Eileen Myles on writing in a pandemic
“It’s been a real workshop with solitude.”
Eileen Myles (b. 1949)
Last Tuesday, the poet Eileen Myles led a Zoom tour of the art in their Marfa, Texas, house as part of the Performance-in-Place series hosted by the Rubin Foundation. It was a fun, freewheeling ramble through one writer’s art collection, with brief discursions on works by Zoe Leonard, Nicole Eisenman, Jack Pierson, Robin Bruch, and several others, as well as a peek into Myles’s renovated “poet’s shack” in the backyard (essentially a New York studio apartment transplanted to the west Texas scrub) and several guest appearances by Honey the pit bull.
Eileen Myles portrait by Shae Detar, via EileenMyles.com
In an audience Q&A after the tour, Myles (who uses third-person pronouns) also talked a bit about their daily writing life during this strange moment of social distancing. Myles normally splits their time between Marfa and New York’s East Village, where they have lived in the same rent-controlled one-bedroom apartment since the 1970s, but for the pandemic they’re staying put in Marfa. One audience member asked if they had encountered “creative or generative barriers” during the pandemic, and, if so, how they had overcome them. Myles replied that, while they normally find that social events can be an interruption to their work, now they’re grappling with “the opposite problem of having unending privacy and aloneness.” To combat that, Myles said, “I’ve had to use physical exercise, phone calls, and different schedules and it’s just like—I still haven’t resolved it.” Myles continued:
I have had to become very deliberate in terms of how I work and how I stop and how I refresh myself. Because otherwise it just keeps being more and more of—because I’ve been here alone with my dog—more and more of me and uninterrupted time. And it’s weird how it’s not so fruitful necessarily, and it’s not so flowing. Because, for one thing, if you’re alone, the pit you fall into is the pit of yourself. And so I’ve had to create obstructions and ways to get out of that inner space, so that I can come back refreshed and want to be with myself, as opposed to, “Ugh, it’s you again.” So it’s been a real workshop with solitude. And I think I’ve learned a lot.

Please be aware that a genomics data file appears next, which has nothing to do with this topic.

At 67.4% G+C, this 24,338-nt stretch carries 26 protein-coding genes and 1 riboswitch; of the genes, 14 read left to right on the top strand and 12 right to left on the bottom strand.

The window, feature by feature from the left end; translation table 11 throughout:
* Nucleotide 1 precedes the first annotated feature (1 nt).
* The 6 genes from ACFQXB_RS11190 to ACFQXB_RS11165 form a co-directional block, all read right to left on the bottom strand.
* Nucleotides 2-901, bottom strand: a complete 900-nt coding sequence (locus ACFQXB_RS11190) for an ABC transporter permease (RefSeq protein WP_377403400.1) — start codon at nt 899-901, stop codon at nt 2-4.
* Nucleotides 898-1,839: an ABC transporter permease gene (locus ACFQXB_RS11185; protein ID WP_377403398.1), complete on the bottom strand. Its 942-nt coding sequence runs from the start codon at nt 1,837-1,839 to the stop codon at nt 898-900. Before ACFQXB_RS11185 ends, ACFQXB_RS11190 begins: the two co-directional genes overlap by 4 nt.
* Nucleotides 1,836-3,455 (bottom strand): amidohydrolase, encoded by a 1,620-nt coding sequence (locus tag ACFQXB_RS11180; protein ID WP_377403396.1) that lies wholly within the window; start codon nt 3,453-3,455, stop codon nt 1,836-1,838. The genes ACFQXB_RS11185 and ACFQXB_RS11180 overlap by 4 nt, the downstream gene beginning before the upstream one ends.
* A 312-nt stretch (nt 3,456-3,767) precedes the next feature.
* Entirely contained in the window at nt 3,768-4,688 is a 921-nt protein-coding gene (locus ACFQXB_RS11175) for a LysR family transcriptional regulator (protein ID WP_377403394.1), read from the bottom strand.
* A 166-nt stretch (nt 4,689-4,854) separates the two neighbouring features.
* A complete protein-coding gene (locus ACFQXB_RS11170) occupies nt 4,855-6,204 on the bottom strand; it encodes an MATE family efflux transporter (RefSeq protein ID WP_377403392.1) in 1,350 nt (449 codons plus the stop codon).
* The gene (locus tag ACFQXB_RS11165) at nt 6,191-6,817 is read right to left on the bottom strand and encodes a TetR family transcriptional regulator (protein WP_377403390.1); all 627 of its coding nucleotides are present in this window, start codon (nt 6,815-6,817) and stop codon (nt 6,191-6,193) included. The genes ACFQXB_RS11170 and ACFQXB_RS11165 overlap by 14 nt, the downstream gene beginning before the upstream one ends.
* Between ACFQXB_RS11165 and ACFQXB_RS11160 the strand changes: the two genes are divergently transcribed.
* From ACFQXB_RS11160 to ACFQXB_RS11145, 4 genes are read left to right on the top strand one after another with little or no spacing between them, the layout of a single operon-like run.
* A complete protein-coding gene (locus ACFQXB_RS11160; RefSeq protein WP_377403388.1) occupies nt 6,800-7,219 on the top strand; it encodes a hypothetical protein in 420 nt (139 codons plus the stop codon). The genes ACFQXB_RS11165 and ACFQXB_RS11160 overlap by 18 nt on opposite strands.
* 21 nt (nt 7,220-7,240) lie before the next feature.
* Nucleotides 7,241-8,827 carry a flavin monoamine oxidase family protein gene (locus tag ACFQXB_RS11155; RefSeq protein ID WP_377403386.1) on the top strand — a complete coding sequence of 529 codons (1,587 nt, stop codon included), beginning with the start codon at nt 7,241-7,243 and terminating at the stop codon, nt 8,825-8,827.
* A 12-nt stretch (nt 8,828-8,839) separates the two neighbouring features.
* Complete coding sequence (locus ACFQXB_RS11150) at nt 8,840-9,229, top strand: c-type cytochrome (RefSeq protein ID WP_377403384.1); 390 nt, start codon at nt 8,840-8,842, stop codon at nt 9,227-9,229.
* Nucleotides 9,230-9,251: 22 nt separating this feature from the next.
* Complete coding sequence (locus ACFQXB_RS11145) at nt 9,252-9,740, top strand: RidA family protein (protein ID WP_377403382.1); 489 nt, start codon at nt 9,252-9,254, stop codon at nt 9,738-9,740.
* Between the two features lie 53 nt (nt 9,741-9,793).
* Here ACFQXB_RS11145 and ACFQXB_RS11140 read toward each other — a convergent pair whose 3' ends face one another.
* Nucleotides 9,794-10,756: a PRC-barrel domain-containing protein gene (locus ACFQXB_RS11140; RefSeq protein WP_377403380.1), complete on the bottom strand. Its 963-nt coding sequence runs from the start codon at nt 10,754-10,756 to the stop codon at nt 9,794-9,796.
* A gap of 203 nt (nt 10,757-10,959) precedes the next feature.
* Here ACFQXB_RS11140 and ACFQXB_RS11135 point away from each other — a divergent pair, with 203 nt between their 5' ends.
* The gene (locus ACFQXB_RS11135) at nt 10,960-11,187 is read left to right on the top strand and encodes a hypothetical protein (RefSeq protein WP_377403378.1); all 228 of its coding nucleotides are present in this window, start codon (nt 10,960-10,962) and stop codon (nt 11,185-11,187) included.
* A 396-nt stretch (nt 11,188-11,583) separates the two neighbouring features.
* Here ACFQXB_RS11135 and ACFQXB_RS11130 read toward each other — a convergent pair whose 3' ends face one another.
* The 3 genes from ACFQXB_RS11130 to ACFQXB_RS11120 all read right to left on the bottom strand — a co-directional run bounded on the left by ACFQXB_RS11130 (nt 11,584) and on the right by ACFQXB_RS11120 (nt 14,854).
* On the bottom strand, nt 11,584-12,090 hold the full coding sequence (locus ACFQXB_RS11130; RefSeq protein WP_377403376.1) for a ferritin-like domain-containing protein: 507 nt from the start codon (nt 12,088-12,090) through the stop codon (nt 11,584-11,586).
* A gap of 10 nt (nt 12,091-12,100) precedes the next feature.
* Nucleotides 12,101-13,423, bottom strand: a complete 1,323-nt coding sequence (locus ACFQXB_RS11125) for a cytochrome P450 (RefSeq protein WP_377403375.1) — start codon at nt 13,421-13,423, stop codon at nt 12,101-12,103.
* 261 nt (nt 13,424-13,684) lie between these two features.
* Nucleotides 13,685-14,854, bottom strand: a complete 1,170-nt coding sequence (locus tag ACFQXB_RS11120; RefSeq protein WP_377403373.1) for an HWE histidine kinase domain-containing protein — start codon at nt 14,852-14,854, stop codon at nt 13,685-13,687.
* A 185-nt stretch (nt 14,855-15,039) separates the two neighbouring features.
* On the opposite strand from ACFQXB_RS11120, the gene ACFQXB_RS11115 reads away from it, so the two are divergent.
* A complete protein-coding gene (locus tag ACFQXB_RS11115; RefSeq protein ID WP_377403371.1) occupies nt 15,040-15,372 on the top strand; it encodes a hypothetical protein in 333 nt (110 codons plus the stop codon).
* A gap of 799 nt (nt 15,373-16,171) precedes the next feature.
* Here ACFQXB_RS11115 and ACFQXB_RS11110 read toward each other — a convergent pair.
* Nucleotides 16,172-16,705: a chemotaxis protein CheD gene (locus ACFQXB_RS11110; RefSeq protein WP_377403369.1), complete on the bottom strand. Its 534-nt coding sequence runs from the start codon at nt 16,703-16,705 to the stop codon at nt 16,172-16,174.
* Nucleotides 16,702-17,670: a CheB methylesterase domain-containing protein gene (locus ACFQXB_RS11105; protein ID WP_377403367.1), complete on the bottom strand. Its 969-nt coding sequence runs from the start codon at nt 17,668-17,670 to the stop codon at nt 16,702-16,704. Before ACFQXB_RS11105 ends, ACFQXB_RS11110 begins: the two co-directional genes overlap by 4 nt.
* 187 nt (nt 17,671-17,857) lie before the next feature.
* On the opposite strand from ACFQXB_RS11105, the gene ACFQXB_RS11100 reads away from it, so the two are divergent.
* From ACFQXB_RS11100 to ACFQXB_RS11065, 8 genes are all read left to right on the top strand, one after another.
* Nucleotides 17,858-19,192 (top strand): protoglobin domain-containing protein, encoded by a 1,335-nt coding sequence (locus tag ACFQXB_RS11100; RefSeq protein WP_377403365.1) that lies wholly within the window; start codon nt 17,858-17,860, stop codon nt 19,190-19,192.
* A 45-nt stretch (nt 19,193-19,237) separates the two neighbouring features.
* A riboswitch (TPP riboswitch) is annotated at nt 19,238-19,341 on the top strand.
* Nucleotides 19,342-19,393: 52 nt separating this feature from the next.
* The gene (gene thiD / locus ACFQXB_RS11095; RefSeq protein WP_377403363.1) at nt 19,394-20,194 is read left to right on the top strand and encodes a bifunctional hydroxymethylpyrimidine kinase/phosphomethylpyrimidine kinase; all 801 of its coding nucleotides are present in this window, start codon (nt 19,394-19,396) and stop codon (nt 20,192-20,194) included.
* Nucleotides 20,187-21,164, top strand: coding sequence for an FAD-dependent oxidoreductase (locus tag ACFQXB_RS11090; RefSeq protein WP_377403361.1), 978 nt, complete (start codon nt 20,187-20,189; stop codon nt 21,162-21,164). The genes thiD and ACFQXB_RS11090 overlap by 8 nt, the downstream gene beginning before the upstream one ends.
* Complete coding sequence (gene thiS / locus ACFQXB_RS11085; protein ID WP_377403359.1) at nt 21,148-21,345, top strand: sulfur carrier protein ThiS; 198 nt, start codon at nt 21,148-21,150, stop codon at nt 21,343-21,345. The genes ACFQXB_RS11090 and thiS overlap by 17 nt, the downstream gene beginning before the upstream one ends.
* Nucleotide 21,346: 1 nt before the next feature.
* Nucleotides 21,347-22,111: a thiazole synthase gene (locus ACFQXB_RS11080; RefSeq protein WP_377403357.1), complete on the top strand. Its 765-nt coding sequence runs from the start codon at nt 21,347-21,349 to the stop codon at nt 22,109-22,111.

For those unacquainted with Myles, they are the author of 20 books, including I Must Be Living Twice: New and Selected Poems, Afterglow (a Dog Memoir), and the autobiographical novel Chelsea Girls, which was reissued to critical acclaim in 2015 (and which I highly recommend!). For a very quick introduction to Myles’s poetry, this video of them reading the poem “Merz” in 2017 is a good place to start:
Bingeing on Myles clips on YouTube last week, I also ran across a Nowness video where Myles shares some insight into their usual poetic process. I loved this part in particular:
It’s like often nothing happens when you stay still. I always feel like I write something out of a transition of some sort. You know, like, coming into my apartment thinking, “Another day in which I haven’t done any writing.” And then that thought fills me with anxiety and I walk in and I write something. . . .
I mean, a poem is just a list. It’s a kind of sharing. It’s just an exploration of the filing system of your brain as it moves through space and time. There’s plenty of holes to think about other things. Write a line or two and stop. Just to really be trusting the mechanism of desire, in a way—desire for certain language to sit over some curve of a moment. It’ll be like [opens their notebook], “One egg is better than two, ’cause of all the longing it leaves.” Where’s that going?
I’ll just get a line, and then a few days later I’ll get another line, and I’ll just be in a mode where that’s how it’s happening and maybe this is adding up to a poem. Or maybe it’s just a ton of garbage.
Watch the full video here. And if you’re sad to have missed Myles’s Zoom art tour, the Rubin Foundation said that it will be posting the video online; I’ll be sure to include a link in a future issue of the newsletter.
**UPDATE: The video is now available here.**
The organization Artist Relief is distributing $5,000 grants to artists facing dire financial emergencies due to COVID-19; find out more here.
WRIGGLING THROUGH 🐛
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